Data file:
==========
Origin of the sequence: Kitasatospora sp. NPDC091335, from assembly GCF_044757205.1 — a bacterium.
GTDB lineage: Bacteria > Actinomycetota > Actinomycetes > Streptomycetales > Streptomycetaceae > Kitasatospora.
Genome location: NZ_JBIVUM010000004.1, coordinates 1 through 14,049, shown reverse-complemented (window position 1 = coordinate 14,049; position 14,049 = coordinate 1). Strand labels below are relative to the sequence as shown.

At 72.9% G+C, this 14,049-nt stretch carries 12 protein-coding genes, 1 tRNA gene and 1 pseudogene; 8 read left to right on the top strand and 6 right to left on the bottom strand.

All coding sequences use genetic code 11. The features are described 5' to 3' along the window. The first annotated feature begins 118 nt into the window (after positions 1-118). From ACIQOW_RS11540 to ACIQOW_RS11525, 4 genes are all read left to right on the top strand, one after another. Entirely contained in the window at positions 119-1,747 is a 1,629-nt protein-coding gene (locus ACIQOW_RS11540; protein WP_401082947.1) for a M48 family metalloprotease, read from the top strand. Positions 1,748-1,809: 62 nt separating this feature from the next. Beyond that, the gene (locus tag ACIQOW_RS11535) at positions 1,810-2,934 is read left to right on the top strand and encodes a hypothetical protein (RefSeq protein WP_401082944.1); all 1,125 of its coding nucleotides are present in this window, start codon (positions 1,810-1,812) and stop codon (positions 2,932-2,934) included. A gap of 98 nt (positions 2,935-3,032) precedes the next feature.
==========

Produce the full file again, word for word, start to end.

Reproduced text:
Origin of the sequence: Kitasatospora sp. NPDC091335, from assembly GCF_044757205.1 — a bacterium.
GTDB lineage: Bacteria > Actinomycetota > Actinomycetes > Streptomycetales > Streptomycetaceae > Kitasatospora.
Genome location: NZ_JBIVUM010000004.1, coordinates 1 through 14,049, shown reverse-complemented (window position 1 = coordinate 14,049; position 14,049 = coordinate 1). Strand labels below are relative to the sequence as shown.

At 72.9% G+C, this 14,049-nt stretch carries 12 protein-coding genes, 1 tRNA gene and 1 pseudogene; 8 read left to right on the top strand and 6 right to left on the bottom strand.

All coding sequences use genetic code 11. The features are described 5' to 3' along the window. The first annotated feature begins 118 nt into the window (after positions 1-118). From ACIQOW_RS11540 to ACIQOW_RS11525, 4 genes are all read left to right on the top strand, one after another. Entirely contained in the window at positions 119-1,747 is a 1,629-nt protein-coding gene (locus ACIQOW_RS11540; protein WP_401082947.1) for a M48 family metalloprotease, read from the top strand. Positions 1,748-1,809: 62 nt separating this feature from the next. Beyond that, the gene (locus tag ACIQOW_RS11535) at positions 1,810-2,934 is read left to right on the top strand and encodes a hypothetical protein (RefSeq protein WP_401082944.1); all 1,125 of its coding nucleotides are present in this window, start codon (positions 1,810-1,812) and stop codon (positions 2,932-2,934) included. A gap of 98 nt (positions 2,935-3,032) precedes the next feature.